*Note about grammar: There are parts of this article where I use "their/them/they" as a singular, gender-neutral pronoun as opposed to singular/plural third person. "They" is a widely used gender neutral pronoun for those who don't subscribe to him/her or he/she.
What the hell is gender and why the hell do we care? To find out, let’s refer to this drawing I like to call “I still have a PC and yes I used ‘Paint’ for this.”
Here’s another, significantly more helpful infographic that illustrates gender in relation to attraction, expression, and sex.
The Genderbread Person, simply put, helps us understand that gender identity, gender expression, biological sex, and attraction all exist independently of each other. Biological sex does not dictate attraction, gender identity doesn’t necessarily dictate gender expression, and so on.
However, it’s also important to note that like most things in this world, this diagram is imperfect. It perpetuates a concept called the gender binary. The gender binary is a socially constructed idea that there are only men and women, and all males are masculine and females are feminine. Here are some examples of how the gender binary is perpetuated all around us.
You might be thinking, “HELP TOO MUCH!” Completely understandable. Here’s a summary of everything we’ve learned so far by supercute YouTube user lacigreen.
Here’s where this 101 article turns into opinion. People often ask me “so, if there are a million different genders, why should gender exist in the first place? Isn't gender just a social construct? Why is it even worth our time to talk about?” It’s usually their way of telling me to STFU and stop talking about gender because MEHAK IT'S FRIDAY NIGHT AND YOU’RE AT A PARTY, NOT THE TIME AND PLACE but I answer anyway because I’m a) an asshole or b) socially conscious and care about spreading awareness in order to help prevent discrimination and bullying and want to help tear down barriers (your choice, it’s about 50/50 right now).
Yes, gender is a social construct. So is race. And wealth. And politics. And legislation. And marriage. A social construct is an invented system of social interactions and hierarchies that allow for people to organize (or be organized) into groups. But the phrase social construct does not mean “fake” or “imaginary,” it just means artificial. Gender, wealth, and politics are not a result of biology, but they’re very real, and, to some people, very important. It’s ignorant to say that there is no such thing as gender because to many people, gender is a way of expression and a way to relate to others – and to some others, it’s not. Therefore, we cannot negate its presence and ignore its existence, but it’s entirely up to us how much importance we place on our own gender and other people’s. Though my brown skin may not be an important part of my identity to me, it will make a difference to someone who will discriminate against me because of it. Whether or not I like it, beliefs about my race have been constructed, and though the color of my skin does not biologically constitute discrimination, social constructions might. On a slightly more positive note, my identity as a cisgender women with both male and female gender expressions is quite important to me. I like being able to use those things as identifiers and I feel that I fit comfortably into those categories. In this case, I use the construct to my benefit.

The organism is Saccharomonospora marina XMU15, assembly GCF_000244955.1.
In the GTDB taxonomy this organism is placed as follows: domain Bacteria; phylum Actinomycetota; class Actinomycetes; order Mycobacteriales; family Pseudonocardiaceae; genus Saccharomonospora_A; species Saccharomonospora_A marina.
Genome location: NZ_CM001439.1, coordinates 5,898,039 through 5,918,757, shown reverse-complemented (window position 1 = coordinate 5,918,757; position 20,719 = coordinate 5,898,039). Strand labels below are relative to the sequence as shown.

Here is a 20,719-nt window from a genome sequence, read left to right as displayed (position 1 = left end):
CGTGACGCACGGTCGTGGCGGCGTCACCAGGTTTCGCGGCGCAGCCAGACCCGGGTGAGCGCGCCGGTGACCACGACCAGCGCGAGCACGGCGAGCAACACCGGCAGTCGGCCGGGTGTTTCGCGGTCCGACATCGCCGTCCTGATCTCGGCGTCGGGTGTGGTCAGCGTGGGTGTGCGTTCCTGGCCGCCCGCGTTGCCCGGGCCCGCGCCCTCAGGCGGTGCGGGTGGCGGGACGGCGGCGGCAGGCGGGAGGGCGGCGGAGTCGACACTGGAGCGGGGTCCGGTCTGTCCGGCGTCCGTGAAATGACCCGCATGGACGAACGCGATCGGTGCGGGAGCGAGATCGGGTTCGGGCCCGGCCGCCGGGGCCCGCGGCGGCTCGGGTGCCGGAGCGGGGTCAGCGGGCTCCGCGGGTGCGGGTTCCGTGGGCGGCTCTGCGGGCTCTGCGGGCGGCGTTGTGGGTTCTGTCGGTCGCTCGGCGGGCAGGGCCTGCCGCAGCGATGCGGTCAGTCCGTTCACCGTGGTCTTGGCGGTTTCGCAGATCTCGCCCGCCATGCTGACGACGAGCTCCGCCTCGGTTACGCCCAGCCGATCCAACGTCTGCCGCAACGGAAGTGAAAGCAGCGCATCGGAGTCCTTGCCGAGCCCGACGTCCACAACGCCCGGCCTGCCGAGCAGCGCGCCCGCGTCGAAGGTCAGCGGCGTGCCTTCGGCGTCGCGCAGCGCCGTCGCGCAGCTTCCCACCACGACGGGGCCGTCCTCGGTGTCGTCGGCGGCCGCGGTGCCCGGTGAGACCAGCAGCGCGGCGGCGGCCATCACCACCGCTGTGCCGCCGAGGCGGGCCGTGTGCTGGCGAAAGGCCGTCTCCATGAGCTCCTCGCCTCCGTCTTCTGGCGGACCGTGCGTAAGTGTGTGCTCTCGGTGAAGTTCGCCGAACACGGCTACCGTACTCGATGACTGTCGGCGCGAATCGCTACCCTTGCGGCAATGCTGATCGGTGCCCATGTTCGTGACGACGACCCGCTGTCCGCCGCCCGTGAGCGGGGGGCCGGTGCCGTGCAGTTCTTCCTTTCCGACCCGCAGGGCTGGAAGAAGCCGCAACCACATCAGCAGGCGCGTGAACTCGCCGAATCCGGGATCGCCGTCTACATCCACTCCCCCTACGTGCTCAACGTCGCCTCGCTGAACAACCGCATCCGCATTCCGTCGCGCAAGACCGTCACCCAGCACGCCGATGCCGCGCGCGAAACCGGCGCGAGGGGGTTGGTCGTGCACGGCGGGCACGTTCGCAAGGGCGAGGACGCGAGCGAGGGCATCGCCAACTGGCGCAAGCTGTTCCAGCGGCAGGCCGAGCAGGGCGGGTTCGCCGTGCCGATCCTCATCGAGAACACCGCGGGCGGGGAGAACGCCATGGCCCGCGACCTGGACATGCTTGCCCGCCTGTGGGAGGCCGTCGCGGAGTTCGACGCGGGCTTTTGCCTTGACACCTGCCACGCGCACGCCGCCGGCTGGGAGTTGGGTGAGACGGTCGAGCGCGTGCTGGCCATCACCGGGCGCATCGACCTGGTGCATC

Gender is everywhere, so, of course, we take it for granted. Sometimes that’s okay. If you exist in your comfortable, privileged bubble as a heterosexual, cisgender male or female, that’s wonderful, congratulations. That may sound sarcastic, but it’s not -- It’s important for everyone to feel like they belong and there’s nothing wrong with being born with body parts that correspond with the gender identity, expression, and sexuality society generally accepts. But it’s crucial to know that there are those who don’t exist in that bubble and those whose sliders combine to make for “unconventional” expressions. Differences are never to be feared or invalidated, and we must have an open enough mind to at least be receptive to the information that something different exists.
And now you know.
* There were corrections made to this article on Saturday, May 18th at 6:45 PM The line "A person’s sex has to do with their internal or external reproductive organs, chromosomes, and hormone levels" was switched to "In most, but certainly not all cases, a person’s sex has to do with their internal or external reproductive organs, chromosomes, and hormone levels."
* The author of this article and Isis Magazine do not endorse the views of the creators of any external aid (video, info graphic, image, etc) used in the article apart from the view expressed in said aid.